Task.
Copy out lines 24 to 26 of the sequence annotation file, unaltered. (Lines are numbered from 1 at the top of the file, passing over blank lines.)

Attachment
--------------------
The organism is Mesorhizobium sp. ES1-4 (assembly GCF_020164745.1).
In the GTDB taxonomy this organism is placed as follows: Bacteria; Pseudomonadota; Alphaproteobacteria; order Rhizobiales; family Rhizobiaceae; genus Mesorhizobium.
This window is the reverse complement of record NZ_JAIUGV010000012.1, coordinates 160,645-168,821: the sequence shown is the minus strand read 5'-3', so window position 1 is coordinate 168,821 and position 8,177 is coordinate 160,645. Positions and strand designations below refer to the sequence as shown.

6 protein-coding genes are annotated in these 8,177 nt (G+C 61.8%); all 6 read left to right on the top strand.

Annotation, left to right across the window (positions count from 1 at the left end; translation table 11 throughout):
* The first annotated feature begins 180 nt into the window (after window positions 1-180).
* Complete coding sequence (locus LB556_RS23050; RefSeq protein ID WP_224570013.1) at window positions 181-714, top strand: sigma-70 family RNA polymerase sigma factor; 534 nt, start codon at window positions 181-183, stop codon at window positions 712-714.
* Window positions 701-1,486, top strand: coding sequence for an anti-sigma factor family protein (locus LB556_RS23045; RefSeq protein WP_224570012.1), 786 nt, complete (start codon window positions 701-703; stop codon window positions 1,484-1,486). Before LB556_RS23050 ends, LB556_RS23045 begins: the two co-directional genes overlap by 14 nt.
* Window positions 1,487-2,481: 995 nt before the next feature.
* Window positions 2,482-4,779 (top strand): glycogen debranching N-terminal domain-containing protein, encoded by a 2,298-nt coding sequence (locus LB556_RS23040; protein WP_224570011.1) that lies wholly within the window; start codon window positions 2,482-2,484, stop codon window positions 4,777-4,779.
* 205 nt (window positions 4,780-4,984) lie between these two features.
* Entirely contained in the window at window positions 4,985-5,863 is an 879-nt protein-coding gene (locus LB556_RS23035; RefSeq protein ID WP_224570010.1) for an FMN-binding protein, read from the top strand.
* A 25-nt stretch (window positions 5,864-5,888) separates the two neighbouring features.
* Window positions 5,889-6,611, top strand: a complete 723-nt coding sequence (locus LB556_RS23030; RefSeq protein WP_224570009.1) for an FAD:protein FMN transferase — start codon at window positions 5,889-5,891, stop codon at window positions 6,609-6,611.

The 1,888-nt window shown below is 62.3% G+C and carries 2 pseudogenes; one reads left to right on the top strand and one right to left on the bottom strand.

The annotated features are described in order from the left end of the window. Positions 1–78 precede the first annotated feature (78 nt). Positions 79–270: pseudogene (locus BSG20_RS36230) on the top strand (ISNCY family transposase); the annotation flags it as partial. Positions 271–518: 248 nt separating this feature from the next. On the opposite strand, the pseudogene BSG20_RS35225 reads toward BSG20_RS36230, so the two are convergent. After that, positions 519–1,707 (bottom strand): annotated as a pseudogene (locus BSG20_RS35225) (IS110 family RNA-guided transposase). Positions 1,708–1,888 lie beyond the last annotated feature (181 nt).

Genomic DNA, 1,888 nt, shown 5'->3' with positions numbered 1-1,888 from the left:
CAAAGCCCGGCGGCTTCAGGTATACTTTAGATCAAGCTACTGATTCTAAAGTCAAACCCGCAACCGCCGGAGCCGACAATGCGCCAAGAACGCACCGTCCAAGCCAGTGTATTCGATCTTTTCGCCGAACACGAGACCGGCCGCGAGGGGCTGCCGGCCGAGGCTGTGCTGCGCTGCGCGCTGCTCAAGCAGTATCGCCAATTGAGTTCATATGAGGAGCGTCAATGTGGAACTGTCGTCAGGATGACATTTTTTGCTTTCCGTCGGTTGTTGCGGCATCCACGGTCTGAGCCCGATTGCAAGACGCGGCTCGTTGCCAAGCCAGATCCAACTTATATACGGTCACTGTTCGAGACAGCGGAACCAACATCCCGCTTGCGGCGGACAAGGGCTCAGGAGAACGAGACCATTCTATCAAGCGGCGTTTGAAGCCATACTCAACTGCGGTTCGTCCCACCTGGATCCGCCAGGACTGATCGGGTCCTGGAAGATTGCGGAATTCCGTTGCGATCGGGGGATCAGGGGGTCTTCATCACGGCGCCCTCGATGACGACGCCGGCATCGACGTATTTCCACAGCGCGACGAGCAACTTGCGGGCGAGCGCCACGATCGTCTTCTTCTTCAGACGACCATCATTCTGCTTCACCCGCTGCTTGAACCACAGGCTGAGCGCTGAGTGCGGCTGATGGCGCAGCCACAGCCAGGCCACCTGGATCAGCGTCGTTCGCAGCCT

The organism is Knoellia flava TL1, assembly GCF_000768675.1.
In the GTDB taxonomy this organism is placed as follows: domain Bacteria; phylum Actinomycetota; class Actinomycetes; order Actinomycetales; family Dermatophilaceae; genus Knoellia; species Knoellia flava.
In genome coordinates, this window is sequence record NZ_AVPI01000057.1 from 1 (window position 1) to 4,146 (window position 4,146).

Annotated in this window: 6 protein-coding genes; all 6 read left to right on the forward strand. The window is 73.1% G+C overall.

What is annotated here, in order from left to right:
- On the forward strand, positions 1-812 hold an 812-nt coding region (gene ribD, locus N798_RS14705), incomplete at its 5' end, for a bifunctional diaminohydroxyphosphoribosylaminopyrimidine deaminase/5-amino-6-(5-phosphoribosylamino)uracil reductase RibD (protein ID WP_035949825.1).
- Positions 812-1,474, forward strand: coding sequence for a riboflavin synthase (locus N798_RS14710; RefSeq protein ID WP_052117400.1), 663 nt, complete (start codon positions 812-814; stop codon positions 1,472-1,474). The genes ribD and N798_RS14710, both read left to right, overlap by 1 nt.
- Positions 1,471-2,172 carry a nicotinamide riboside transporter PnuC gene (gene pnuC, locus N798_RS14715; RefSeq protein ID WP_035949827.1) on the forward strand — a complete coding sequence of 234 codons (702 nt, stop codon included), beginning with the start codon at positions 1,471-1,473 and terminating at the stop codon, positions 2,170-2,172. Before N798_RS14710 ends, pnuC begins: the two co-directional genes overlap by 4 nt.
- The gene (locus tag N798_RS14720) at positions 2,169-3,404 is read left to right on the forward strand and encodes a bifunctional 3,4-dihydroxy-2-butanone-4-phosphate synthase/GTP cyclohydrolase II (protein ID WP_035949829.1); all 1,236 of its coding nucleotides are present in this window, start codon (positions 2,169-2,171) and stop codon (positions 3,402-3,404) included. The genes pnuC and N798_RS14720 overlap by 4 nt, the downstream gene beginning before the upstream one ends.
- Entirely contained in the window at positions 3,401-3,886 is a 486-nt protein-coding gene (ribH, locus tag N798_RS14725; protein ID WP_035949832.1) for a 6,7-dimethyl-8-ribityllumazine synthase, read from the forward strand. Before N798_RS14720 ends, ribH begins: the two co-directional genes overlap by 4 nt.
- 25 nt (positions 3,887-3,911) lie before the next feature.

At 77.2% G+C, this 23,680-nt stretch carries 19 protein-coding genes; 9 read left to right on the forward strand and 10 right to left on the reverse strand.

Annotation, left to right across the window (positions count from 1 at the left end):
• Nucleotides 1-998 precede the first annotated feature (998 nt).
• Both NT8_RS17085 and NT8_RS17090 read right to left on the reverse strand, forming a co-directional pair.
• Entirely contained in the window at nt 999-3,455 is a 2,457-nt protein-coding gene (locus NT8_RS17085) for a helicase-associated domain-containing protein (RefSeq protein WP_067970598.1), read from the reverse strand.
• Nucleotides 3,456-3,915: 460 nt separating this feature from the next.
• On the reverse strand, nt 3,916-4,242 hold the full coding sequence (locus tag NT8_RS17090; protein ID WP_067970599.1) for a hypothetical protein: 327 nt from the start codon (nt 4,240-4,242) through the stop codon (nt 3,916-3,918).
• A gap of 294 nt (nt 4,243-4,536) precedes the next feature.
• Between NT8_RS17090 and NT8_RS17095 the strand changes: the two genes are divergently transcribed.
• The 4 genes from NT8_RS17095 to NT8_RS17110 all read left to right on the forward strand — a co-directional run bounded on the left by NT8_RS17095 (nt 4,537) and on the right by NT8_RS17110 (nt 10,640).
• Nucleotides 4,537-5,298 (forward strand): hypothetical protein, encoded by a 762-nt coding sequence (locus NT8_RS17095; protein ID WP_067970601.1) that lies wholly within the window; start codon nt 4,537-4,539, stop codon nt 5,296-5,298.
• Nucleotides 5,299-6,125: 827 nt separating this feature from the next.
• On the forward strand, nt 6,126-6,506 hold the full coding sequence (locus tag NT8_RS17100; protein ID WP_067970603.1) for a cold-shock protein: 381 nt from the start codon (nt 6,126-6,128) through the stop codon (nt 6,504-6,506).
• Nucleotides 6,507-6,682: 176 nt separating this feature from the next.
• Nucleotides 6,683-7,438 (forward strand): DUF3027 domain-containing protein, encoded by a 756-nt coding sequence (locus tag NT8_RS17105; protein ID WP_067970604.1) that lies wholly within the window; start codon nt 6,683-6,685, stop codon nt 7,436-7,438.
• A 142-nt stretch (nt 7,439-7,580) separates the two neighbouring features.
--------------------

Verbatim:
- On the forward strand, positions 1-812 hold an 812-nt coding region (gene ribD, locus N798_RS14705), incomplete at its 5' end, for a bifunctional diaminohydroxyphosphoribosylaminopyrimidine deaminase/5-amino-6-(5-phosphoribosylamino)uracil reductase RibD (protein ID WP_035949825.1).
- Positions 812-1,474, forward strand: coding sequence for a riboflavin synthase (locus N798_RS14710; RefSeq protein ID WP_052117400.1), 663 nt, complete (start codon positions 812-814; stop codon positions 1,472-1,474). The genes ribD and N798_RS14710, both read left to right, overlap by 1 nt.
- Positions 1,471-2,172 carry a nicotinamide riboside transporter PnuC gene (gene pnuC, locus N798_RS14715; RefSeq protein ID WP_035949827.1) on the forward strand — a complete coding sequence of 234 codons (702 nt, stop codon included), beginning with the start codon at positions 1,471-1,473 and terminating at the stop codon, positions 2,170-2,172. Before N798_RS14710 ends, pnuC begins: the two co-directional genes overlap by 4 nt.